• Helen Phillips

3 Nutrition Needs to Know when Switching to a Vegetarian Diet

A lot of my Cheesecake Runner Facebook page fans are vegetarians and I’m often getting asked for more exciting recipes to add to their repertoire.

I’m not a big meat eater and over the years made tons of “meat free” meals, but it wasn’t until I started to create dishes for my fans that I really researched hard and paid attention to the nutrition in those meals to make sure that they’re as healthy as they can be.

So I’ve pulled this post together to review what a vegetarian or vegan diet is, and why people chose these diets, some of the pitfalls of adopting a vegetarian or vegan diet and how to ensure a vegetarian or vegan diet is as healthy as it can be.

What is a vegetarian or vegan diet?

A vegetarian diet includes vegetables, fruits, beans/legumes, whole grains, nuts, seeds and sometimes dairy and eggs, whilst cutting out all meat or fish. A vegan eats only plant and fungi based foods and doesn’t eat dairy and eggs as well as meat and fish.

Some vegetarians also don’t eat eggs or milk and some also include fish and seafood in their diets.

Why do people adopt this type of diet?

There are numerous reasons people adopt a vegetarian diet. Some do it for the beneficial effects on the environment, or animal welfare reasons, others for health or religious beliefs.

But can a vegetarian or vegan diet be healthy?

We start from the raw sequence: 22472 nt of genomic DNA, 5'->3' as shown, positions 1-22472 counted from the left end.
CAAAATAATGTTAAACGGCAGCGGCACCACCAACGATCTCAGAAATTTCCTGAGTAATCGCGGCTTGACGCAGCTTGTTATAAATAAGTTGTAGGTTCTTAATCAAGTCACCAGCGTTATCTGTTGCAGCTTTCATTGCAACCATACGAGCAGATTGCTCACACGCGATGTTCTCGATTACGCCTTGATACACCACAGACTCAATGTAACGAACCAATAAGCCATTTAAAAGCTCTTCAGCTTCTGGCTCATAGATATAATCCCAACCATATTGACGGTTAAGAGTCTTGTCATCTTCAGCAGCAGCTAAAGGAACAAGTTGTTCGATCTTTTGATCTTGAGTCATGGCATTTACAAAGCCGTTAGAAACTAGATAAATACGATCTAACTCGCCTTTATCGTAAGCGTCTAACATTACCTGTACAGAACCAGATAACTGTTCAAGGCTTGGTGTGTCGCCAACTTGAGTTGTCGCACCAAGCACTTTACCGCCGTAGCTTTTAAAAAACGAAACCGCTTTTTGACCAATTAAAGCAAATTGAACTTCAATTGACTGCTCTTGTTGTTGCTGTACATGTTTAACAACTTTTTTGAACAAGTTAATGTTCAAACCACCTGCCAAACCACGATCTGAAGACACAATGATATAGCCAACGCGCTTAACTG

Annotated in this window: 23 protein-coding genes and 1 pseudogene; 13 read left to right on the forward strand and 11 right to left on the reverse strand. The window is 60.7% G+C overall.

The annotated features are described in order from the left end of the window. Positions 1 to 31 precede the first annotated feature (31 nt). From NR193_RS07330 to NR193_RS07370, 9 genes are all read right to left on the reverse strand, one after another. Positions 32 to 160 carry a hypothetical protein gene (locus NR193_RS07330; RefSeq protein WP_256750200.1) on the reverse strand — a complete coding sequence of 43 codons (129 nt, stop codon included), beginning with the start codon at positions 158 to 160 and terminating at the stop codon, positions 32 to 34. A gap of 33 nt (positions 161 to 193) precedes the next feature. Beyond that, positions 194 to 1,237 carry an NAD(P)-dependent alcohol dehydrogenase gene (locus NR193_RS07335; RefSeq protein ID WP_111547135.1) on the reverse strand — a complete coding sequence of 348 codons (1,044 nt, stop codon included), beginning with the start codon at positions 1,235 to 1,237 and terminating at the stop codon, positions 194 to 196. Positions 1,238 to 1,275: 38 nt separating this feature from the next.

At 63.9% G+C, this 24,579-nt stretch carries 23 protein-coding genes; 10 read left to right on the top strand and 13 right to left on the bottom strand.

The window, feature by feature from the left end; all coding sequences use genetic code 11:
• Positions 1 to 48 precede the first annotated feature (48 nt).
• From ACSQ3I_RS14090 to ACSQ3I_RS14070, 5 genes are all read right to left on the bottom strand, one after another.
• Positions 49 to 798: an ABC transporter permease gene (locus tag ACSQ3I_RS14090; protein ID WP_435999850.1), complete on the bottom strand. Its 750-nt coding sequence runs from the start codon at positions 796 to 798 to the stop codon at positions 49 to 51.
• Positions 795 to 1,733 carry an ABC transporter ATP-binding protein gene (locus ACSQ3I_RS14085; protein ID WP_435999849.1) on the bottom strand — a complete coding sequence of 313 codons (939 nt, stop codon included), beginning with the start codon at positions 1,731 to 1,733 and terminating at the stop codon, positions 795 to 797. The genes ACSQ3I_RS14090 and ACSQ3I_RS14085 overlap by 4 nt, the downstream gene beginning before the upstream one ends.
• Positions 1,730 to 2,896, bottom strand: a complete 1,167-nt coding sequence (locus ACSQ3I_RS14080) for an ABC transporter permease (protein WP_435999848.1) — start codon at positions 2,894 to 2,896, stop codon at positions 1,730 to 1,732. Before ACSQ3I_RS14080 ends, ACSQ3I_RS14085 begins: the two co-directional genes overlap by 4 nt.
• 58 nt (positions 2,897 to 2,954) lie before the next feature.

As a student lots of my friends “went vegetarian”, purely from eliminating meat from their diet, without consideration of any dietary or nutrition deficiencies that might arise.

My final year housemate Ann’s diet consisted of jam sandwiches, “Lynda McCartney” frozen sausages and yoghurts, and she ate very little fruit and veg. Other friends cut out “real meat” but “cooked” (microwaved!) refined and processed vegetarian “meat substitute” foods and ready meals succumbing to bacon sandwiches at the weekends!

As a keen cook I flirted with batch cooking vats of veg in tomato sauce, made into pasta sauce or vegetarian chilli with beans. In comparison to my friends I liked to think that my take on a vegetarian meal was the healthier option!

Maybe I was right. The real benefit from a plant based vegetarian diet comes when the diet is built around whole unrefined and unprocessed foods, fruits, vegetables, whole grains, legumes, nuts and seeds. But a proper vegetarian diet is based on eating mostly foods that come from plants, not meat-free processed junk foods, which is something many vegetarians, like my house-mate Ann, do!

You’re eliminating meat and cutting out all the nutrients from meat, that cant be healthy!

As soon as you start to eliminate foods from your diet, any foods, you need to take a look at what might be missing and plan a way to ensure you’re getting the optimum nutrition from the foods you’re eating to fill any nutrition gaps.

By not eating meat vegetarians and especially vegans need to pay close attention to ensuring they’re getting sufficient protein, iron, zinc, Vitamin B12, calcium and Omega-3 fatty acids in their diet.

So let’s take a look at the plant based sources of these nutrients and ways of including them in a vegetarian and vegan diet.

How do you get protein in your diet from not eating meat?